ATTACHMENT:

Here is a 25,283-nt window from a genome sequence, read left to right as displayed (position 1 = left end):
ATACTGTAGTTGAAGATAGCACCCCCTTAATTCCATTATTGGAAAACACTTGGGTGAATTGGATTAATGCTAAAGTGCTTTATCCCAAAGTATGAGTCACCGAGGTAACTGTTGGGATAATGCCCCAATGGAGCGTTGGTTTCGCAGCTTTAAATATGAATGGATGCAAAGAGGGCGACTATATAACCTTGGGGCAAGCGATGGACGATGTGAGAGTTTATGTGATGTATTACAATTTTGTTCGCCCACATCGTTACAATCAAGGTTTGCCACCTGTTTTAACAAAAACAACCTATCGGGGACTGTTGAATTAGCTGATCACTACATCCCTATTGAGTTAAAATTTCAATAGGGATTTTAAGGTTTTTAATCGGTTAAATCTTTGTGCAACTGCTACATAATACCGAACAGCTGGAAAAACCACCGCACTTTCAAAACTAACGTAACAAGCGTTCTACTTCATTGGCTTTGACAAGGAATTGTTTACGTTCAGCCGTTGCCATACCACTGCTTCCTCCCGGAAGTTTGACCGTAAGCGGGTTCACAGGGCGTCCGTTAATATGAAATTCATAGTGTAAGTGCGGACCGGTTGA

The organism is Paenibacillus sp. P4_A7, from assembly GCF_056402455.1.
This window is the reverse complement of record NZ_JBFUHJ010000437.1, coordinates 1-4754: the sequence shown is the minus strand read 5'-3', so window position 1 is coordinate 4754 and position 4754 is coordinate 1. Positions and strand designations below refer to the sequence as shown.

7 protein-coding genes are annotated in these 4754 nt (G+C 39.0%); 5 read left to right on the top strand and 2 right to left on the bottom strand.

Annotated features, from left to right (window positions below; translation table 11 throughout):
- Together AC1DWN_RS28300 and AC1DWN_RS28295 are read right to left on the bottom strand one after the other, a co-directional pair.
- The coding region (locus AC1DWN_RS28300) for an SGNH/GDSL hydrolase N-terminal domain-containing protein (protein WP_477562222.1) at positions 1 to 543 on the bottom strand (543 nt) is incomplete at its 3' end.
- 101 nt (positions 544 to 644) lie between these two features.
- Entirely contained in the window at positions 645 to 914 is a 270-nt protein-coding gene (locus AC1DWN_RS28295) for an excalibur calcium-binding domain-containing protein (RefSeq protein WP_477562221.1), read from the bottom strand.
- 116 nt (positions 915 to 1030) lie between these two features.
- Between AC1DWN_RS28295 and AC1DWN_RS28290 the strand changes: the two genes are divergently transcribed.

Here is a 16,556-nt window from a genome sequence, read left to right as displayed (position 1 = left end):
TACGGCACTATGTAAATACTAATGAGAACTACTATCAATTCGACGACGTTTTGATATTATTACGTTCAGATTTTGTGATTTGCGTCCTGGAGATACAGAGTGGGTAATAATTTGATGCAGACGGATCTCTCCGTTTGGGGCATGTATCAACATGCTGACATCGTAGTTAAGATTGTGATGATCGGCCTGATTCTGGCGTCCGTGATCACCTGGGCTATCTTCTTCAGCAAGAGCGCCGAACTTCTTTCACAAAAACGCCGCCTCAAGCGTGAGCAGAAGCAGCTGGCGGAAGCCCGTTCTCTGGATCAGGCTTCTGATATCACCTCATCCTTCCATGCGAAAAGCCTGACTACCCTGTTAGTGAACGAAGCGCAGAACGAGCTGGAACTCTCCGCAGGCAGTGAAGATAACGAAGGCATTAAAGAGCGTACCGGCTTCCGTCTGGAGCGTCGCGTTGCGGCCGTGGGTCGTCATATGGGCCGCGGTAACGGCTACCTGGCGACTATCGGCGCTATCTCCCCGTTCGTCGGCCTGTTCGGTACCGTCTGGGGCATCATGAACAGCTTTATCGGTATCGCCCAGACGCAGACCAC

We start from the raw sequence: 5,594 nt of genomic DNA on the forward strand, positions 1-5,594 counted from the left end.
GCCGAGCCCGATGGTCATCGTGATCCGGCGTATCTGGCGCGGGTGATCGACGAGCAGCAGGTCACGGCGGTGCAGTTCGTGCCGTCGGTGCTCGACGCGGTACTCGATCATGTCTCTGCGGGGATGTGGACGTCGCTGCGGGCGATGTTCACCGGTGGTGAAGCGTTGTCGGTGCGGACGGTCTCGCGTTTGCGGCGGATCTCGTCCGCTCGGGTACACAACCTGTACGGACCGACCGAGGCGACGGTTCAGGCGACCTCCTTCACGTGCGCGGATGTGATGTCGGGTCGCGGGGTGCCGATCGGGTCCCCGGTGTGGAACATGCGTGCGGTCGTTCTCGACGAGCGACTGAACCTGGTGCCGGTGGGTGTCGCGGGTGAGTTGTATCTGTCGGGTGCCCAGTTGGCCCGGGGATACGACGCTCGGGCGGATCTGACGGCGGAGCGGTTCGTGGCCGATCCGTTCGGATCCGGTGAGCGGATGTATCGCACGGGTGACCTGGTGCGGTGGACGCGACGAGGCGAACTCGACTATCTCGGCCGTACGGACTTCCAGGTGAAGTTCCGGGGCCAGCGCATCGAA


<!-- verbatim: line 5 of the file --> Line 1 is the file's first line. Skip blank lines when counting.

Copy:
7 protein-coding genes are annotated in these 4754 nt (G+C 39.0%); 5 read left to right on the top strand and 2 right to left on the bottom strand.